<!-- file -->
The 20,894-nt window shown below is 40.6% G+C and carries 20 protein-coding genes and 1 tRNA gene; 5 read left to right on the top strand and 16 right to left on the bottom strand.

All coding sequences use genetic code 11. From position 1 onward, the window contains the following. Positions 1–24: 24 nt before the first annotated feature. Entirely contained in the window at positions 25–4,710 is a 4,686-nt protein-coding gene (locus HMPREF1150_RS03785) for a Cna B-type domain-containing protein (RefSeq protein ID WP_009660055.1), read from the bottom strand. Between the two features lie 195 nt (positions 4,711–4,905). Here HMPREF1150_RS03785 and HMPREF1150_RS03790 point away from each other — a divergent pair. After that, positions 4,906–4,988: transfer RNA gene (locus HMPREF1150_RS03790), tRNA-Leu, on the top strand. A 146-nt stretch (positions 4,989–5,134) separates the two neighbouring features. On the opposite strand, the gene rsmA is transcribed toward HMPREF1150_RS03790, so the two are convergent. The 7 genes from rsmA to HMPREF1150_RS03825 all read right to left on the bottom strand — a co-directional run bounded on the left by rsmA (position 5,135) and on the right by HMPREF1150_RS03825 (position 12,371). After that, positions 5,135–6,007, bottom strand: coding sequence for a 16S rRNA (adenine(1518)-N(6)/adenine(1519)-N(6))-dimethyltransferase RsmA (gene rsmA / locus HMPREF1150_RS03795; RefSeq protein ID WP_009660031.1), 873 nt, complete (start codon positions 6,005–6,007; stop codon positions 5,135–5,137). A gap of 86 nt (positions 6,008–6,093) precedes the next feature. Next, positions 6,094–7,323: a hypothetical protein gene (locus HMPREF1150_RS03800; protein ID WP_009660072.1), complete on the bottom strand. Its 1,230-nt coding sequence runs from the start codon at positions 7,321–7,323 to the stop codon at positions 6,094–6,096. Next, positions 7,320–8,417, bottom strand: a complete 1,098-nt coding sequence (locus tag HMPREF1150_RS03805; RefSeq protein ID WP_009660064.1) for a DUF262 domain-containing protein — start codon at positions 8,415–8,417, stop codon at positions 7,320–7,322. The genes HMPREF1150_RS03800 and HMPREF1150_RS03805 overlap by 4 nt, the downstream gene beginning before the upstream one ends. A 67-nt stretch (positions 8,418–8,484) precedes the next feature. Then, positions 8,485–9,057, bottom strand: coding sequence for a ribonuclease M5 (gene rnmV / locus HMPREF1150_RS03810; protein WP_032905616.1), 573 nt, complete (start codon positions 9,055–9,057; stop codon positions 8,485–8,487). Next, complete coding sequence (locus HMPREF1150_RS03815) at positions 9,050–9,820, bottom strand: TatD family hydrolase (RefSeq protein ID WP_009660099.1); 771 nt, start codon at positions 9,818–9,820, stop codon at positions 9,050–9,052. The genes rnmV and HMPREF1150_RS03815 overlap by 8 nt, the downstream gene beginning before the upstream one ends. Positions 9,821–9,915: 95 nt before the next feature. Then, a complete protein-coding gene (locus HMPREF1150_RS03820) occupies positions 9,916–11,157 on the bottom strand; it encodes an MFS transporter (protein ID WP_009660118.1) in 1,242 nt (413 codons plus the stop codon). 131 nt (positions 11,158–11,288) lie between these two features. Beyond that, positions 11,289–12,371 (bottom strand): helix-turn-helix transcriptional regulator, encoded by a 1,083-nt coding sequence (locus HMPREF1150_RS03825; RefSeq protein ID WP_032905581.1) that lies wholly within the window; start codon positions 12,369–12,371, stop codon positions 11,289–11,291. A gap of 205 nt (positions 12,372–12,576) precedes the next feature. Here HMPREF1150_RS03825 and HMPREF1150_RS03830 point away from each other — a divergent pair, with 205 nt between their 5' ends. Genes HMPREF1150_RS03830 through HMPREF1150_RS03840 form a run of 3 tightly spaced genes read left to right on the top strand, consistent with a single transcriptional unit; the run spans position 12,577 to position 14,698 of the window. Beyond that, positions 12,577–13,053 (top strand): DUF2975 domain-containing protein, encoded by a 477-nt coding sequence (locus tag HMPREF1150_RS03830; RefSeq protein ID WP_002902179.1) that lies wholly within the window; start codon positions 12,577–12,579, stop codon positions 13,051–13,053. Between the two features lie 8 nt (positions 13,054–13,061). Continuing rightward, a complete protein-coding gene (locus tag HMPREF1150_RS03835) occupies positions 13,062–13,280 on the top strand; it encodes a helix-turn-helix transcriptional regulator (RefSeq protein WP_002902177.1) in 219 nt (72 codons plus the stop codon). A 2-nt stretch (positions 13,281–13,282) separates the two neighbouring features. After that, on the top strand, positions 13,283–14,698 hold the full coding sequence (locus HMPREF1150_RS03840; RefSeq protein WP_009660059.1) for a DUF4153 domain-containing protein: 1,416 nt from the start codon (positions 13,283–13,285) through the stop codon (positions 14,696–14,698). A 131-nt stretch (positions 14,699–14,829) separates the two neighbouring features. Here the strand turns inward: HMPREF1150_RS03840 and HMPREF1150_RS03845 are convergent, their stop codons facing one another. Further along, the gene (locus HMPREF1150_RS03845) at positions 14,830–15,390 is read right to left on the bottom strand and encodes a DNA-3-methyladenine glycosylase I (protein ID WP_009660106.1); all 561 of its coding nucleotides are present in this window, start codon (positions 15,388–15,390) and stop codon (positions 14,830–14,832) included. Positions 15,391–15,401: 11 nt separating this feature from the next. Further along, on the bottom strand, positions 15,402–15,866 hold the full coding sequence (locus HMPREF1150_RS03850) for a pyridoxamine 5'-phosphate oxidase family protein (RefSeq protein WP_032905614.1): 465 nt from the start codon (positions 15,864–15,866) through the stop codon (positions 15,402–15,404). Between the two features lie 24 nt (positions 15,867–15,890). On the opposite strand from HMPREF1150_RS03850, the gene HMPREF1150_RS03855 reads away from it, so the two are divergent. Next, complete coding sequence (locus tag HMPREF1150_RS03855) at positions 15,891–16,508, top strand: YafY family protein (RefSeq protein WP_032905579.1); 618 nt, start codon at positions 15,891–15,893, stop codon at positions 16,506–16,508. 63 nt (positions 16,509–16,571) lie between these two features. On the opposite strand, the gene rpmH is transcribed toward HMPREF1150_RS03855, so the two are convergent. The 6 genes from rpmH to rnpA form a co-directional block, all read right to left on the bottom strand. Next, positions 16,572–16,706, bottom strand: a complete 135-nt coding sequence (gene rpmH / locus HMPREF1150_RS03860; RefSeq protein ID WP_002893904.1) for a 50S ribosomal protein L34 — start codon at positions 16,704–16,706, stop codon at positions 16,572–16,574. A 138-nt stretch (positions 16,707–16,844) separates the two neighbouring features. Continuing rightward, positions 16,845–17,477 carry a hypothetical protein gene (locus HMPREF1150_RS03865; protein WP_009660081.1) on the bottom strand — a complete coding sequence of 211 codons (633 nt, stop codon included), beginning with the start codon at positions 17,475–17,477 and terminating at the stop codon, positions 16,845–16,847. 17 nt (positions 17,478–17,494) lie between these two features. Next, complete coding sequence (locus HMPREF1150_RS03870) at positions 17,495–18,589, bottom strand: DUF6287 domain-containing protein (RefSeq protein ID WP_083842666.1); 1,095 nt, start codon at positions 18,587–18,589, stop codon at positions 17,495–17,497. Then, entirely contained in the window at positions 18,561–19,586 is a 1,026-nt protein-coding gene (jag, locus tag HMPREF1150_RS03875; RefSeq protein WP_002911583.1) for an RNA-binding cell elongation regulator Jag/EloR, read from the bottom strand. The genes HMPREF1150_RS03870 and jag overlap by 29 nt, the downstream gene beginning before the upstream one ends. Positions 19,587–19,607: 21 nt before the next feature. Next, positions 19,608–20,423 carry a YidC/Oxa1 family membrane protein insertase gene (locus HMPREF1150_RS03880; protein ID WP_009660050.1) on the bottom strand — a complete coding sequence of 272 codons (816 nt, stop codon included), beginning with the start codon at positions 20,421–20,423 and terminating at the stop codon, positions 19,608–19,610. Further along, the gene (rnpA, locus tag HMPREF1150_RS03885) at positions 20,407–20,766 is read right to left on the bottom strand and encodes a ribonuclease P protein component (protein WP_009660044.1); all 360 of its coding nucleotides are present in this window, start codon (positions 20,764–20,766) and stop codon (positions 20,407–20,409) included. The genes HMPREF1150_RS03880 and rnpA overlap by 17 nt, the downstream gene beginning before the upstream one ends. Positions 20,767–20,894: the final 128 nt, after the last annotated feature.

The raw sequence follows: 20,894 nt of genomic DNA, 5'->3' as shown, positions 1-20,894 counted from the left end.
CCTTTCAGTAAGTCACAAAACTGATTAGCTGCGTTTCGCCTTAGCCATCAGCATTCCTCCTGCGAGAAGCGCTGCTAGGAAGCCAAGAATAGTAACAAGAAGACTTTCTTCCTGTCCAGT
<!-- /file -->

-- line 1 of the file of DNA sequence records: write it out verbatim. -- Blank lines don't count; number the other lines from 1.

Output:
The 20,894-nt window shown below is 40.6% G+C and carries 20 protein-coding genes and 1 tRNA gene; 5 read left to right on the top strand and 16 right to left on the bottom strand.